So, Fitzpatrick is a really well-connected scholar. Did I mention that she’s also the Director of Scholarly Communication for the Modern Language Association (the organization for language and literature scholars, for those of you who may be unfamiliar). I’m not even entirely sure where to begin describing all of the things I was able to find about her. The story as I have pieced it together goes like this (a lot of this comes from “An Academic Hopes to Take the MLA into theSocial Web” from the Chronicle of Higher Ed Feb 28, 2012—did I mention that the CHE named Fitzpatrick one of 12 innovators who are transforming campuses?). Back in 2006, Fitzpatrick was frustrated trying to get her book published, since the process was so slow, and she commented on this in a blog post where she envisioned a publishing world in which scholars would present their work in online forums so that they could get feedback prior to publishing. Many scholars thought this was a great idea. I think the book must have been The Anxiety of Obsolescence (Vanderbilt 2006), since it was published that year, but more importantly, Fitzpatrick went on to co-found MediaCommons (which she discusses in the chapter--check out the URL) as a way of allowing scholars to present and comment on each other’s work before it’s published. And that’s exactly what she did with her book Planned Obsolescence (NYU 2011) from which we read “Texts”: she released it on MediaCommons in 2009, received comments, revised more, and eventually published it in 2011.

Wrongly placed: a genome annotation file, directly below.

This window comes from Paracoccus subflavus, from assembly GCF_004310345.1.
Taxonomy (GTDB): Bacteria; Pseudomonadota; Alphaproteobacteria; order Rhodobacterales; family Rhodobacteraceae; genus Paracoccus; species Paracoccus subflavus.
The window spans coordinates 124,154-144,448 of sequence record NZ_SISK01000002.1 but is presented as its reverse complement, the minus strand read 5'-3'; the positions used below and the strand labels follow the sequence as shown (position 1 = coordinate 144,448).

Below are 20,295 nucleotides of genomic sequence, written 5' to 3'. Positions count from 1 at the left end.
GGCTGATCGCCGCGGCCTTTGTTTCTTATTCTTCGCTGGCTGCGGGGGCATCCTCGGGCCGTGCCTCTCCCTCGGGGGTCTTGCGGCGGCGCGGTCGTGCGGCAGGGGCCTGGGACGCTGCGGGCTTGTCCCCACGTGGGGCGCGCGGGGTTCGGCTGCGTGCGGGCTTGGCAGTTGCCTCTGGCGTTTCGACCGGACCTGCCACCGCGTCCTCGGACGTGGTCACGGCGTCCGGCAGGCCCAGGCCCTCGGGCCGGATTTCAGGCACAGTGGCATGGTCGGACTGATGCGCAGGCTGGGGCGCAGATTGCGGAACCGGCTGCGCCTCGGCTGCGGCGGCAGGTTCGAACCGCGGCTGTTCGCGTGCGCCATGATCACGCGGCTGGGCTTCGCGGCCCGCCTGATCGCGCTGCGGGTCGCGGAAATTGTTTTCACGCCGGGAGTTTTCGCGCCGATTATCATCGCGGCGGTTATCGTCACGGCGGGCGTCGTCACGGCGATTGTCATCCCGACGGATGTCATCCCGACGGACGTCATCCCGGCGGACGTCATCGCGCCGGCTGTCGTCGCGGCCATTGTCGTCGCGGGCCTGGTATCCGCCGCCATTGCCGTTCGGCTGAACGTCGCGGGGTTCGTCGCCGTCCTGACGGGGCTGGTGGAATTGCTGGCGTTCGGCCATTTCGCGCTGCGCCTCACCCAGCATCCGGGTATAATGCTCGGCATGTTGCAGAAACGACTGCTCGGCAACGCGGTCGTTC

So now, Fitzpatrick is seen as being at the head of what some would call a revolution in scholarly publishing. That’s also partly why the MLA asked her to be in charge of helping to set up MLA Commons (which I’ve been receiving emails about for a while now but didn’t know what it was), which will be a social platform for scholars to present their work/professional selves. By the way, yes, her book does also appear in print (image from NYU Press website).